649 F2d 489 McDermott Incorporated v. Wheelabrator-Frye Inc

649 F.2d 489

Fed. Sec. L. Rep. P 97,687
WHEELABRATOR-FRYE, INC., Defendant-Appellant,
Pullman Incorporated, Defendant.

No. 80-2306.

United States Court of Appeals,
Seventh Circuit.

Argued Sept. 23, 1980.
Decided Sept. 25, 1980.*

Robert F. Hanley, Jenner & Block, Chicago, Ill., Robert B. von Mehren, New York City, for defendant-appellant.

John W. Barnum, White & Case, New York City, for plaintiff-appellee.

Before FAIRCHILD, Chief Judge, and SWYGERT and PELL, Circuit Judges.

FAIRCHILD and SWYGERT, Circuit Judges.

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Defendant-appellant, Wheelabrator-Frye, Inc. ("Wheelabrator"), and plaintiff-appellee, McDermott, Inc. ("McDermott"), are engaged in rival tender offers for ownership and control of Pullman Incorporated ("Pullman"). All three are large, highly diversified corporations. Late in the afternoon of September 19, 1980, McDermott moved in the district court for a temporary restraining order alleging that Wheelabrator had violated certain provisions of the Williams Act, 15 U.S.C. §§ 78m(d)-(e), 78n(d)-(f), and regulations promulgated thereunder, 17 C.F.R. §§ 240.14d-1 et seq., by increasing the number of Pullman shares it was seeking, without extending the closing date for its tender offer, which was due to expire that midnight. The district court granted McDermott's motion that evening, and ordered Wheelabrator to extend its tender offer until midnight, October 17, 1980 and to provide Pullman shareholders who had already tendered their shares the right to withdraw their shares within 15 business days of September 15, 1980. For reasons hereinafter stated, we vacate the district court's order entered September 19, 1980.


For the purposes of this appeal it is sufficient to note the following facts. McDermott began a hostile tender offer for Pullman on July 3, 1980.1 On August 22, 1980, Wheelabrator began a rival tender offer with the announced purpose of effecting a merger between it and Pullman. Pullman management welcomed this second offer. During the following weeks, McDermott, Wheelabrator and Pullman engaged in a series of maneuvers now typical of tender offer strategy and defense. Pullman has about 11,150,000 shares outstanding which are listed on the New York Stock Exchange.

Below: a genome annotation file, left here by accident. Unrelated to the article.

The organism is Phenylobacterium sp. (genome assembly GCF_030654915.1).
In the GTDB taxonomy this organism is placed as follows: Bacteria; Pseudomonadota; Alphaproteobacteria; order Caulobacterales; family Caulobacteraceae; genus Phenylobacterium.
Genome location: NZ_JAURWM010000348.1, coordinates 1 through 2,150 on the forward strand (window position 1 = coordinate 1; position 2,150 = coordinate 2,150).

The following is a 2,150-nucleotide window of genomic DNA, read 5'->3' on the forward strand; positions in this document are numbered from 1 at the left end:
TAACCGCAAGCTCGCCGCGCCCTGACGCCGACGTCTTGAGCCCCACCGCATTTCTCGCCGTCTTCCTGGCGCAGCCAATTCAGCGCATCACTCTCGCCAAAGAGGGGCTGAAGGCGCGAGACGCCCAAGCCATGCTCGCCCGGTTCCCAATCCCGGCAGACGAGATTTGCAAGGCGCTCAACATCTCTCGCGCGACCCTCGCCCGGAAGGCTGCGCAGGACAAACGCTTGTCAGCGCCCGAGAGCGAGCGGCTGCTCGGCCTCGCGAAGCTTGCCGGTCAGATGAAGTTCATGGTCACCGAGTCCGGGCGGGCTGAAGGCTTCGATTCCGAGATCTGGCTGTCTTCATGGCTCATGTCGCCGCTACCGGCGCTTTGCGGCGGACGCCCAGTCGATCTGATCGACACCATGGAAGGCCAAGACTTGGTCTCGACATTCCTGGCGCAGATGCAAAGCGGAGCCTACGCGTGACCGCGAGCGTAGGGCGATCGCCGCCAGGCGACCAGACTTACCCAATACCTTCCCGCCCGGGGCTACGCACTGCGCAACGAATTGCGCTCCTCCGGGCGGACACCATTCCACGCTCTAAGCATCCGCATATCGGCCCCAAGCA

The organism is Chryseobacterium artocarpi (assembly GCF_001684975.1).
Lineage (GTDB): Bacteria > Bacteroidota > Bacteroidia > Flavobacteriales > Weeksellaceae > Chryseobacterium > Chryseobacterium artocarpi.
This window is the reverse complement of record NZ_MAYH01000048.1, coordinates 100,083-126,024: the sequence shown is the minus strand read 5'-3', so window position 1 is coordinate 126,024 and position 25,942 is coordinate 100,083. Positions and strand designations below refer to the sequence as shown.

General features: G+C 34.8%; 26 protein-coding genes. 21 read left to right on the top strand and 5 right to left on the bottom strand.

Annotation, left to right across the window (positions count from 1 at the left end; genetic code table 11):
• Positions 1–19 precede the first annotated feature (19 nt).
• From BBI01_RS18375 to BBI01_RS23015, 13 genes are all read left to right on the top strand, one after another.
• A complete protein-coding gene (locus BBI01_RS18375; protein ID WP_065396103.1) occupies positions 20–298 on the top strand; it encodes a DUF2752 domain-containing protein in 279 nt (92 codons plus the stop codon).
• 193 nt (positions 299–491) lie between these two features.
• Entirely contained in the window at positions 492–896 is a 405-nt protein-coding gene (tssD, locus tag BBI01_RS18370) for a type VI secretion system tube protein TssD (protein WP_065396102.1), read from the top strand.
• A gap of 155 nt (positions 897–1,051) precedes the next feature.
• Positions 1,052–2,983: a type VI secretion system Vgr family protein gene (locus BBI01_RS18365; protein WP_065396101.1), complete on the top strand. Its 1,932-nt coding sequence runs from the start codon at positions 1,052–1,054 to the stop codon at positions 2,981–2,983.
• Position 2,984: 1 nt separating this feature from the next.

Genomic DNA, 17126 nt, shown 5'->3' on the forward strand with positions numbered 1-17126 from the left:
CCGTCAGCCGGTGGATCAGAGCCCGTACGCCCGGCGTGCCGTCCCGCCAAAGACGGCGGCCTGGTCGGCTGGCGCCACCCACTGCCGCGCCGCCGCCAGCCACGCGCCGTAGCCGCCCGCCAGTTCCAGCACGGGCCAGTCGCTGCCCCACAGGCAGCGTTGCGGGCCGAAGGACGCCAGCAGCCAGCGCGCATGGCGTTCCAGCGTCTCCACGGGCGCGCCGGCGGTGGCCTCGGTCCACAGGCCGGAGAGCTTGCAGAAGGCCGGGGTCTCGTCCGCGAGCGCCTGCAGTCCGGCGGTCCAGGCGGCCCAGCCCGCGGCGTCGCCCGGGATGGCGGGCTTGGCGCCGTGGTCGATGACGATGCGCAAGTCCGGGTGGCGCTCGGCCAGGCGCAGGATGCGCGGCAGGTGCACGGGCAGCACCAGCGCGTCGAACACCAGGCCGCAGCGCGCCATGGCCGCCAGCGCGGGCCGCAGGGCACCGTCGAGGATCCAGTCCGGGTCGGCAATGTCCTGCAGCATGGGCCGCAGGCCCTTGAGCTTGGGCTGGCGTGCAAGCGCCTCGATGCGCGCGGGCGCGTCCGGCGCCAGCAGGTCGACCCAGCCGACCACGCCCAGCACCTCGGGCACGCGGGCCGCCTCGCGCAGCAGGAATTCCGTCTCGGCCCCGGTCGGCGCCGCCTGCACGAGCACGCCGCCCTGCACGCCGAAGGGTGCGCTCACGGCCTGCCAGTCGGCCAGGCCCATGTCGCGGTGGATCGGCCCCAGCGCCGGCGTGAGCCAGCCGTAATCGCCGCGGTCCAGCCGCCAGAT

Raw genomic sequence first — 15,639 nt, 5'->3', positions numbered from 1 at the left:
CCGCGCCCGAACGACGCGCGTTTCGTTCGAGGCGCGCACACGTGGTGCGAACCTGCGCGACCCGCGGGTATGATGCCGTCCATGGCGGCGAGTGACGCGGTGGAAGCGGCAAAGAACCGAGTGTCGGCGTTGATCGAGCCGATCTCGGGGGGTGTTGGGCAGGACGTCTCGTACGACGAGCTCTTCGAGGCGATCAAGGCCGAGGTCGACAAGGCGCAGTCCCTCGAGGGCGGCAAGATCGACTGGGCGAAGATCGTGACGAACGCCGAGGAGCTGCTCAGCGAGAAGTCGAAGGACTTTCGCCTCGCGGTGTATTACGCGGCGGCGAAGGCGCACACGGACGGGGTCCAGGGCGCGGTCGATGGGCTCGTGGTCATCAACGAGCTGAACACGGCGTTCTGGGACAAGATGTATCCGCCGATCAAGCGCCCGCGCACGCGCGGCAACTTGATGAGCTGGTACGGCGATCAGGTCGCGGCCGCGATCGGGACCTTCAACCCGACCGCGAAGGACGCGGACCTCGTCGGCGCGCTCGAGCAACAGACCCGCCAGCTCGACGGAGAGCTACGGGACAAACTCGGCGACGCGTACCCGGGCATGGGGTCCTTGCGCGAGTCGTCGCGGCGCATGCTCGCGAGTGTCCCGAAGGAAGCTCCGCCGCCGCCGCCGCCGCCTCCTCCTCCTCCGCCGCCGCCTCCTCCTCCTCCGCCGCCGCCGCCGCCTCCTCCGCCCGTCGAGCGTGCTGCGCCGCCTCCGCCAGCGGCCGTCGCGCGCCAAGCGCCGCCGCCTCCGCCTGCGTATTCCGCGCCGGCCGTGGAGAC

As of 7 a. m., Chicago time, September 19, 1980, Wheelabrator's tender offer was to purchase 3,000,000 shares of Pullman at $52.50 per share, reserving the right to purchase an additional 1,000,000 shares. This offer was due to expire at midnight, New York time, September 19. If the offer was successful in the second-stage merger, non-tendering Pullman shareholders were to receive 1.1 Wheelabrator shares for each Pullman share. Some 1,000,000 Pullman shares had been tendered under this Wheelabrator offer.


Also on the morning of September 19, McDermott's tender offer was to purchase 5,400,000 shares of Pullman at $43.50 per share. The McDermott offer was due to expire at midnight, New York time, September 26. McDermott's announced intention was also to seek a business combination between it and Pullman. McDermott had not yet specified what consideration it would offer to the remaining Pullman shareholders in the second stage of their acquisition of Pullman. As of that morning, some 3,882,000 shares had been tendered to McDermott.


On Friday morning, between 7:45 and 8:40, Chicago time, Wheelabrator announced it was increasing the number of securities it was seeking to 5,500,000. Its press announcement stated that no other terms and conditions of its offer were being changed. Between the time this announcement was made until 2:00 p. m., Chicago time, the number of shares tendered to Wheelabrator did not significantly change, in all likelihood because the arbitrageurs who were holding a majority of the outstanding Pullman shares were waiting for an increased bid expected from McDermott. There was no appreciable reaction to the Wheelabrator announcement on the New York Stock Exchange.


Shortly after 2:00 p. m., Chicago time, McDermott announced that it was increasing its offer to $54 a share and that in the second stage combination, non-tendering Pullman shareholders would receive securities valued at about $39 a share. This offer was extended to September 29. Paradoxically, by midnight, New York time, Friday, September 19, Wheelabrator's offer was in fact oversubscribed: some 7,300,000 shares had been irrevocably tendered, although Wheelabrator was only seeking 5,500,000. Nearly all of the shares provisionally tendered to McDermott had been withdrawn. Had the district court not intervened, Wheelabrator's tender offer would have been successful; it would have been able to purchase up to 5,500,000 shares and its 49 percent stake in Pullman would have conferred effective control on Wheelabrator.